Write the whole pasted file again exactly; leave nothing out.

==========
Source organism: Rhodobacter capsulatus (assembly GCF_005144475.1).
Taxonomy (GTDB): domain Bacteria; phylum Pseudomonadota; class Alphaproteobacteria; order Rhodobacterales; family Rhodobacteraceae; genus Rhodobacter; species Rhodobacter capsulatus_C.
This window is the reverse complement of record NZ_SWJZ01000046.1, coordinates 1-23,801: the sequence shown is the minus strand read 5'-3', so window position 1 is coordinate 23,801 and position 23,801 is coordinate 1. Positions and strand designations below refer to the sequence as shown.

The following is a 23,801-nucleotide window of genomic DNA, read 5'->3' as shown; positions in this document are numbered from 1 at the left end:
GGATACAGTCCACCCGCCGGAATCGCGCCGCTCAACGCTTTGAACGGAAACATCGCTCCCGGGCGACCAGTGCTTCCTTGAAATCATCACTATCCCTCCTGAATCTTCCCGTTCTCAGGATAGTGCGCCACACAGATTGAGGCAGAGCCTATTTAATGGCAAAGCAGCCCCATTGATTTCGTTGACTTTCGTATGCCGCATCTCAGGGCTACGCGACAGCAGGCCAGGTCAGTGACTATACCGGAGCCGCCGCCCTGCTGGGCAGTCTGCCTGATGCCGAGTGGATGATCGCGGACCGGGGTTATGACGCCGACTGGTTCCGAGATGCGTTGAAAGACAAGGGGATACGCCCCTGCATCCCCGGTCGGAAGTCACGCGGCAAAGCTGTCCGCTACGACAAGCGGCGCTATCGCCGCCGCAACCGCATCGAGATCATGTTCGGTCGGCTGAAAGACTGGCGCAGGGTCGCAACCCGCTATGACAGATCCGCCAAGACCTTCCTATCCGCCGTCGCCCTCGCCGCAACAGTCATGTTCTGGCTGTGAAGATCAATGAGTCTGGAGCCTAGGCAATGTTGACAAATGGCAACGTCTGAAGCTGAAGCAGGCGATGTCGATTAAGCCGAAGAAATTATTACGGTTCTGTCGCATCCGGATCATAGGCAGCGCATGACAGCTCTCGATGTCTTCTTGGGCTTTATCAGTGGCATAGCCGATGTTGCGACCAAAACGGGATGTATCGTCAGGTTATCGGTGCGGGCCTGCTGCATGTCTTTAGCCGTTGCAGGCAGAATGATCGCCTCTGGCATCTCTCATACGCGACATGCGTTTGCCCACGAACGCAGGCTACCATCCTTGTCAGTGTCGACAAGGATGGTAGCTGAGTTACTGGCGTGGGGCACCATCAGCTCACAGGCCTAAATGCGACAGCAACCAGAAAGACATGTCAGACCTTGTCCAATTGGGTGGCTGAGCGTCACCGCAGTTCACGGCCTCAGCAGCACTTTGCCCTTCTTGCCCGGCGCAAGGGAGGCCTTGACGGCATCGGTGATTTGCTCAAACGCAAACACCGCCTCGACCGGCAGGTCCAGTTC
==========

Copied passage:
Source organism: Rhodobacter capsulatus (assembly GCF_005144475.1).
Taxonomy (GTDB): domain Bacteria; phylum Pseudomonadota; class Alphaproteobacteria; order Rhodobacterales; family Rhodobacteraceae; genus Rhodobacter; species Rhodobacter capsulatus_C.
This window is the reverse complement of record NZ_SWJZ01000046.1, coordinates 1-23,801: the sequence shown is the minus strand read 5'-3', so window position 1 is coordinate 23,801 and position 23,801 is coordinate 1. Positions and strand designations below refer to the sequence as shown.

The following is a 23,801-nucleotide window of genomic DNA, read 5'->3' as shown; positions in this document are numbered from 1 at the left end:
GGATACAGTCCACCCGCCGGAATCGCGCCGCTCAACGCTTTGAACGGAAACATCGCTCCCGGGCGACCAGTGCTTCCTTGAAATCATCACTATCCCTCCTGAATCTTCCCGTTCTCAGGATAGTGCGCCACACAGATTGAGGCAGAGCCTATTTAATGGCAAAGCAGCCCCATTGATTTCGTTGACTTTCGTATGCCGCATCTCAGGGCTACGCGACAGCAGGCCAGGTCAGTGACTATACCGGAGCCGCCGCCCTGCTGGGCAGTCTGCCTGATGCCGAGTGGATGATCGCGGACCGGGGTTATGACGCCGACTGGTTCCGAGATGCGTTGAAAGACAAGGGGATACGCCCCTGCATCCCCGGTCGGAAGTCACGCGGCAAAGCTGTCCGCTACGACAAGCGGCGCTATCGCCGCCGCAACCGCATCGAGATCATGTTCGGTCGGCTGAAAGACTGGCGCAGGGTCGCAACCCGCTATGACAGATCCGCCAAGACCTTCCTATCCGCCGTCGCCCTCGCCGCAACAGTCATGTTCTGGCTGTGAAGATCAATGAGTCTGGAGCCTAGGCAATGTTGACAAATGGCAACGTCTGAAGCTGAAGCAGGCGATGTCGATTAAGCCGAAGAAATTATTACGGTTCTGTCGCATCCGGATCATAGGCAGCGCATGACAGCTCTCGATGTCTTCTTGGGCTTTATCAGTGGCATAGCCGATGTTGCGACCAAAACGGGATGTATCGTCAGGTTATCGGTGCGGGCCTGCTGCATGTCTTTAGCCGTTGCAGGCAGAATGATCGCCTCTGGCATCTCTCATACGCGACATGCGTTTGCCCACGAACGCAGGCTACCATCCTTGTCAGTGTCGACAAGGATGGTAGCTGAGTTACTGGCGTGGGGCACCATCAGCTCACAGGCCTAAATGCGACAGCAACCAGAAAGACATGTCAGACCTTGTCCAATTGGGTGGCTGAGCGTCACCGCAGTTCACGGCCTCAGCAGCACTTTGCCCTTCTTGCCCGGCGCAAGGGAGGCCTTGACGGCATCGGTGATTTGCTCAAACGCAAACACCGCCTCGACCGGCAGGTCCAGTTC